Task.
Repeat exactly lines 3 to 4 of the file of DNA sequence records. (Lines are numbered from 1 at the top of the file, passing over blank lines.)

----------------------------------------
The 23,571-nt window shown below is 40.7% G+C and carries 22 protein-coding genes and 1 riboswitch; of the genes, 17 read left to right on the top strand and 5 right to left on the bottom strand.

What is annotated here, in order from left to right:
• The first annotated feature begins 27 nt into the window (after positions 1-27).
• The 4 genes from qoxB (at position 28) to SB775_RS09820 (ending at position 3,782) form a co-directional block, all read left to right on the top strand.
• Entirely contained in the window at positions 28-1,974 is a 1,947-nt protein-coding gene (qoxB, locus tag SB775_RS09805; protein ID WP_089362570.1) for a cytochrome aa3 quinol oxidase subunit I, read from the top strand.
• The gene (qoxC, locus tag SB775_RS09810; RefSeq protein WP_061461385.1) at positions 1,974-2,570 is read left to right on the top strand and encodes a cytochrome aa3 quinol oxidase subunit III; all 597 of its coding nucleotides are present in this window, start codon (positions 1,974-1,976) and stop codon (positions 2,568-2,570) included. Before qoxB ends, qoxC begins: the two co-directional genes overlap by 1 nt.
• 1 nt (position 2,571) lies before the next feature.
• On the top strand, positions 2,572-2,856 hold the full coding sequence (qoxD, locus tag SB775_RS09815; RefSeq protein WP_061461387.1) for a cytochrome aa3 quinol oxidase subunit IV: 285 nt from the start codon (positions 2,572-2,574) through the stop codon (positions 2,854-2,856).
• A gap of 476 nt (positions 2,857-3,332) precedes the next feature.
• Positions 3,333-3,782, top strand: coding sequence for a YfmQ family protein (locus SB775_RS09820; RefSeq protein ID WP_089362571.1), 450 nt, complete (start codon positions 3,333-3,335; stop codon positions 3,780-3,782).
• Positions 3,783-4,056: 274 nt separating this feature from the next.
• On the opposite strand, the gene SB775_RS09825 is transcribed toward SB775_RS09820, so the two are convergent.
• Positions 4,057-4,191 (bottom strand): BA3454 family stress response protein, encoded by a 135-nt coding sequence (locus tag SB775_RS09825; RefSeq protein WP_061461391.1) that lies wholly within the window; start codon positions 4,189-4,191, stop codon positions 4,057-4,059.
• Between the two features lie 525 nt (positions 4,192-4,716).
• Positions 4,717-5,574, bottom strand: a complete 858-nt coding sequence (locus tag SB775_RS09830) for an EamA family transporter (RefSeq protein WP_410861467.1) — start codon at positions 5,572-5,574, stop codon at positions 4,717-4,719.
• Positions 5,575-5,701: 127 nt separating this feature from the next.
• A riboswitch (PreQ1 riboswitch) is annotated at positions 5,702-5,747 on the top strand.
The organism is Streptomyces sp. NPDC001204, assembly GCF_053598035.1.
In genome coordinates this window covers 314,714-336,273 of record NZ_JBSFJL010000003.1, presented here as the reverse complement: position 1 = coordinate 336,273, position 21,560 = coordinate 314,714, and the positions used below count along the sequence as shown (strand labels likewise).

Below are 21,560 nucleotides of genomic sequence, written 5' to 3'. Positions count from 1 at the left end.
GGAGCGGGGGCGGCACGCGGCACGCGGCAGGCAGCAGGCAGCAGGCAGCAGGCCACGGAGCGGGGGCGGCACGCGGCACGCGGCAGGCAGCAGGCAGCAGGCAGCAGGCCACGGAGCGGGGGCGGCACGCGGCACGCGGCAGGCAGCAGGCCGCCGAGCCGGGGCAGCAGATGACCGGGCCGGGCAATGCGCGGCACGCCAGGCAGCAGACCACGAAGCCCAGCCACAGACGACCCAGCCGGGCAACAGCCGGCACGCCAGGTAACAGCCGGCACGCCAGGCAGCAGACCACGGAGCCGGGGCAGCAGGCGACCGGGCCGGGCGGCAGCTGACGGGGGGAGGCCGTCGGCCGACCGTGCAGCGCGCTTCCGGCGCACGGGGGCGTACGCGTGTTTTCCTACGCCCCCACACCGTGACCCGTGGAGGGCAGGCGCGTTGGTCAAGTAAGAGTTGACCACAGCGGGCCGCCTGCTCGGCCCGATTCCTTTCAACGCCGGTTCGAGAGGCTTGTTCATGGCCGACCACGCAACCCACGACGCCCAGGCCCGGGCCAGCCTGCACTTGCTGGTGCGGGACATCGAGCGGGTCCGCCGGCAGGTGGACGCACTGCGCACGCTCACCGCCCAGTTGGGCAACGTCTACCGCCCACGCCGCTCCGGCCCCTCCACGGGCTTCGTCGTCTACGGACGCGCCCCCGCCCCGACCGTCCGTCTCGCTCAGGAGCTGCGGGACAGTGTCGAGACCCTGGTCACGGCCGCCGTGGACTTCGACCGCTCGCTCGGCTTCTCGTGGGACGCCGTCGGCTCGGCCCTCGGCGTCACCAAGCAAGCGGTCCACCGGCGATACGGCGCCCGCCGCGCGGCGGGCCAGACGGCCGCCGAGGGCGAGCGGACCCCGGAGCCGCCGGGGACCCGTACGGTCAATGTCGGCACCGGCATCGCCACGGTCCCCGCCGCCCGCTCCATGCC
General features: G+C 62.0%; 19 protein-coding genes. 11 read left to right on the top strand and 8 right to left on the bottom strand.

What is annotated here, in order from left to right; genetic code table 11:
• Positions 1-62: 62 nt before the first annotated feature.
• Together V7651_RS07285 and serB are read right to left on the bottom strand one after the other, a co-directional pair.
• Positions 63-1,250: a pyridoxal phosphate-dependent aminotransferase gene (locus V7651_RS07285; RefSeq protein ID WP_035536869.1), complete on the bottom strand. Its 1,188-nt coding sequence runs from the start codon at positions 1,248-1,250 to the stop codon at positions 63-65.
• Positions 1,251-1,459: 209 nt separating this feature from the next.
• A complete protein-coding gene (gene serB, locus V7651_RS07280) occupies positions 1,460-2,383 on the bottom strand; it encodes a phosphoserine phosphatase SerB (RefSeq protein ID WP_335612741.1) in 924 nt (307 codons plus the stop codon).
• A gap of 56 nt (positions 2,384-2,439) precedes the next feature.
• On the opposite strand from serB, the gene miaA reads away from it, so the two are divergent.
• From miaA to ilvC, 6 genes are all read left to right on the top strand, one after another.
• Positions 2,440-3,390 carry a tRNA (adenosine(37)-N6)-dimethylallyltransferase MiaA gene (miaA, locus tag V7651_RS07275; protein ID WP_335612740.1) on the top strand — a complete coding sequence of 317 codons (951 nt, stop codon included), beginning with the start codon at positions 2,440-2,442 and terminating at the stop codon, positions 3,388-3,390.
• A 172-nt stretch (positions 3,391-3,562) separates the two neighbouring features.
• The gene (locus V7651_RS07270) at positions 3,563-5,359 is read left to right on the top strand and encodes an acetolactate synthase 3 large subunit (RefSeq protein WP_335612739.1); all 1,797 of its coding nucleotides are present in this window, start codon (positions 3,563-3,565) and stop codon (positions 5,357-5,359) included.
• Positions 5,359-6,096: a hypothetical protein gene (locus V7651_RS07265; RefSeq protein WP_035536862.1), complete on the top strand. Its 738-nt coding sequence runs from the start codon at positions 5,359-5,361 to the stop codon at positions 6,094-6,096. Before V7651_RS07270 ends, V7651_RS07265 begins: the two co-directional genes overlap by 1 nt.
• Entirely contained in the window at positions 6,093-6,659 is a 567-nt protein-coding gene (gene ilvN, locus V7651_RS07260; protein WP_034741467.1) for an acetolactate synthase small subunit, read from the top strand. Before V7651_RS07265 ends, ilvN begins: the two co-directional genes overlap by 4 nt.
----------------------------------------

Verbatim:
• The first annotated feature begins 27 nt into the window (after positions 1-27).
• The 4 genes from qoxB (at position 28) to SB775_RS09820 (ending at position 3,782) form a co-directional block, all read left to right on the top strand.